Virginia Lee Burton was born on August 30, 1909, in Newton Centre, Massachusetts. Her dad was the first dean of MIT, until the family moved to California when Virginia was seven.

She received a scholarship to study visual art and dance at the California School of Fine Arts. The bridges hadn't been built yet, so it took her at least two hours to get to school, by train, ferry and cable car. She used the long commute to train herself in making quick sketches from life and from memory of her unaware fellow passengers.

In 1928, she and her father returned to Massachusetts. She was just about to go on tour with a ballet company when her father broke his leg. She stayed behind to take care of him, and returned to school.   "and that was the beginning and end of my dancing career, which was just as well, because I wasn’t very good anyway."   She attended Saturday morning drawing classes at the Boston Museum School. A few months later, she married her art teacher, George Demetrios.

Virginia was a lifegrard, a swimming instructor, and an art techer at the local YMCA. She also sketched for the music, dance, and theater sections of the Boston Transcript. After each of her dance performances, she would sketch the actors and performers from memory, staying up all night to make her deadline for the morning's paper.

Virginia and George had two sons, Aristides and Michael, and moved to Folly Cove, Massachusetts. Virgina found her inspiration in her boys. She began writing and illustrating books that she thought they would like. Thirteen publishers rejected her first try, Jonnifer Lint, a story of a dust particle. She finally gave up on that story after her three-year-old fell asleep on her lap while she was reading it to him. From then on, she took her children's advice about what to write, and what not to.   "One must never 'write down' to children. They sense adult condescension in an instant, and they turn away from it."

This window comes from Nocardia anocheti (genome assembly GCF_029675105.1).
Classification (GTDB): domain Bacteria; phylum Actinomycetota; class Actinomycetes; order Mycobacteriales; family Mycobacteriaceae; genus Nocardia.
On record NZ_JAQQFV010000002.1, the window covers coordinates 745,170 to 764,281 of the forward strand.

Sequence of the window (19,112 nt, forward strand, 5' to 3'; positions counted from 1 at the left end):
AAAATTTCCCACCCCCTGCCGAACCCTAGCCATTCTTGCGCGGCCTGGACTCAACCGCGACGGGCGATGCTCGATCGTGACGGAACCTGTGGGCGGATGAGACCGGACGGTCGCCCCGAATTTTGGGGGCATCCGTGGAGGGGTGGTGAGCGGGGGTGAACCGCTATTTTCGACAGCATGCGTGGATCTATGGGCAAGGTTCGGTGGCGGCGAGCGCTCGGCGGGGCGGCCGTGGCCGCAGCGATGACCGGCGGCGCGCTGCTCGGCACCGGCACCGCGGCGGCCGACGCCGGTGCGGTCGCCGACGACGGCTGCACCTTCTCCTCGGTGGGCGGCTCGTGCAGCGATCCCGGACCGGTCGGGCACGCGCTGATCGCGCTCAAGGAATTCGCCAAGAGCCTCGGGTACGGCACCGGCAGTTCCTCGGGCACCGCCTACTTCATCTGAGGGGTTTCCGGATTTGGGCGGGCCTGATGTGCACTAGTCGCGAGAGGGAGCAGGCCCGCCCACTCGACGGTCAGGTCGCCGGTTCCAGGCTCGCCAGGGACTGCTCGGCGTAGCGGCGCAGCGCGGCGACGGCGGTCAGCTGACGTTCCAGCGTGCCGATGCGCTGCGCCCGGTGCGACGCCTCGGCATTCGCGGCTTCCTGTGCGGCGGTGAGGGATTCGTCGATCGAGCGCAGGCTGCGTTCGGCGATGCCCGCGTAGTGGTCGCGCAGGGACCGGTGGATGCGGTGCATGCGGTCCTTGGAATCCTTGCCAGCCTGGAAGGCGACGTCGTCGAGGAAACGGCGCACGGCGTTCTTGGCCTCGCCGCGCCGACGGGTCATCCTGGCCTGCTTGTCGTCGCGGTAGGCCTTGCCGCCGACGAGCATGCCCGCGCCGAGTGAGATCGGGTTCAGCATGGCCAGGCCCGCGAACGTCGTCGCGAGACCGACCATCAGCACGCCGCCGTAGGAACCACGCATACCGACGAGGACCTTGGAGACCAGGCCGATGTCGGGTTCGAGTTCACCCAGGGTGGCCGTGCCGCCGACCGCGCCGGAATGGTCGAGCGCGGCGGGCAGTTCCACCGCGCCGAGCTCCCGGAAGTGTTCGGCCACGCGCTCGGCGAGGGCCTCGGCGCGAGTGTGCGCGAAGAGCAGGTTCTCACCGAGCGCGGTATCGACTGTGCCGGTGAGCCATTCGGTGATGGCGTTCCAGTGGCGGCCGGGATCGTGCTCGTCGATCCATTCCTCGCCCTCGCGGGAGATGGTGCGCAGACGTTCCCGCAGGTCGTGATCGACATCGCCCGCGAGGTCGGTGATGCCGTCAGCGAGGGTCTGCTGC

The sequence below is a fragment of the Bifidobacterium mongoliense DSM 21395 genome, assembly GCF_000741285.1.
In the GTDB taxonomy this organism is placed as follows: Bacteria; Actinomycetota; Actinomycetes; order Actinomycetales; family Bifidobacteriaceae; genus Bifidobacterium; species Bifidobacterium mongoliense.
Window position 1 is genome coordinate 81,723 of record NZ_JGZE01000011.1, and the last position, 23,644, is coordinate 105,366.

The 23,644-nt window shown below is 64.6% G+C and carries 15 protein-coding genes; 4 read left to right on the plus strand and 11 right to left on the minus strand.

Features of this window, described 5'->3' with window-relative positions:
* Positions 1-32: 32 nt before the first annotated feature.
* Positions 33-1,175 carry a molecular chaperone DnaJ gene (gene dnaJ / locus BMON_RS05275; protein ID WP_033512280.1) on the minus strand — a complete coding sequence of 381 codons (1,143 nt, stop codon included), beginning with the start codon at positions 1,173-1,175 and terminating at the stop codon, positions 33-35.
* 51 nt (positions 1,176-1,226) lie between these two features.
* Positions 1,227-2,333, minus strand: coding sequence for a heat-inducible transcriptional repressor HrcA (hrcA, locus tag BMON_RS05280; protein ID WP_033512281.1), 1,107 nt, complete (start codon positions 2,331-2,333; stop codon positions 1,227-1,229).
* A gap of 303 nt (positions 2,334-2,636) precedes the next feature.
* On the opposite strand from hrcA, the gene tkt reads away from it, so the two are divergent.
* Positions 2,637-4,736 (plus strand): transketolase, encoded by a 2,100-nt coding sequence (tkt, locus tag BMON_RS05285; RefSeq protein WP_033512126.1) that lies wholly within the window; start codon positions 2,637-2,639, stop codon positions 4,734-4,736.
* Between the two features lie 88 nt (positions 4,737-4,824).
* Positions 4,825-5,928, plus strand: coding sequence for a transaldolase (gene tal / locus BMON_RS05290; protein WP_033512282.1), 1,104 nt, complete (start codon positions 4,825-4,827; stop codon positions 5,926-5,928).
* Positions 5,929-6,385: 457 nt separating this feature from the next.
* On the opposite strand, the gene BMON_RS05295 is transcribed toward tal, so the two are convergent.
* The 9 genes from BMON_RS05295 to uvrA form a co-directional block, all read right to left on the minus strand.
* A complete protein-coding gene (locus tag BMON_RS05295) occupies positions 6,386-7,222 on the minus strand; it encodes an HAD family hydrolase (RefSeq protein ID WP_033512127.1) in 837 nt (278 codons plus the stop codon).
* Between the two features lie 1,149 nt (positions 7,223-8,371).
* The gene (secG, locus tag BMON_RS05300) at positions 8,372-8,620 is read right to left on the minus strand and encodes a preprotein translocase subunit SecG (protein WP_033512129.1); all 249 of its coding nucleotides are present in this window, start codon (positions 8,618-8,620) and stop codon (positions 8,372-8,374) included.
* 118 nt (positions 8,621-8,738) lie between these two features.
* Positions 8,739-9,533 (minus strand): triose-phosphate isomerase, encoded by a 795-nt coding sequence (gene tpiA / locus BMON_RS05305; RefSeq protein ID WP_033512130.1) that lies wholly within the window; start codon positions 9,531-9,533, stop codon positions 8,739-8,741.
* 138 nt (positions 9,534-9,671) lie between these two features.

Virginia's first published book was Choo Choo, in 1935. This story of a runaway train engine set the pattern of animated machinery stories, which she would repeat in future books, such as my personal favorite Mike Mulligan and His Steam Shovel.

For Virginia, writing was always the difficult part of creating children’s books. But because she needed to be in complete control over every part of the creative process, she wrote the text for most of the books she illustrated. Her text is nice, but her books make it quite clear that their point is illustration. She made it a point to never use words for anything a picture could convey.

Virginia began teaching design, and in 1941 she founded a design group called The Folly Cove Designers, made up of students from her first class. The group became an art co-op, producing commercial textile designs. Burton believed that to insure individuality and quality, the designer and producer should be the same person or group - no middle man. The group’s hand block-printed fabrics for drapery and linens were extremely popular during the 50s, and were sold nationally. The group also maintained a shop in Folly Cove where they sold their creations.

Maybe a tablecloth shop doen't sound like a big deal, but Virginia's theories caught on, nationwide. "Folly Cove design" is based on the interaction of the subject in contrasting sizes and tones. Virginia worked for many years on a book based on her Folly Cove Design principles called Design - And How! Unfortunately, she never felt that the book was ready for a publisher, and I don't think it was ever published by anyone.

Virginia Lee Burton died on October 15, 1968, and oh was she pretty.

Aristides Burton Demetrios, Virginia's oldest son, is a renowned contemporary sculptor. He studied history and literature at Harvard, later studying sculpture with his father. His work is on display in galleries all over the US. He is currently an artist-in-residence at the University of California, Santa Barbara.

Michael Burton Demetrios, Virginia's second son, served as the model for the little boy who helps Mike and Mary Anne the steam shovel dig the cellar. He also attended Harvard, and served as president of Marine World Africa USA for more than twenty years. I don't know what that is, but it certainly sounds impressive.


Calico the Wonder Horse: Or the Saga of Stewy Stinker

Choo Choo: The Story of a Little Engine Who Ran Away

Katy and the Big Snow

Life Story

The Little House   (1943 Caldecott Medal)

Maybelle the Cable Car

Mike Mulligan and His Steam Shovel

The Song of Robin Hood

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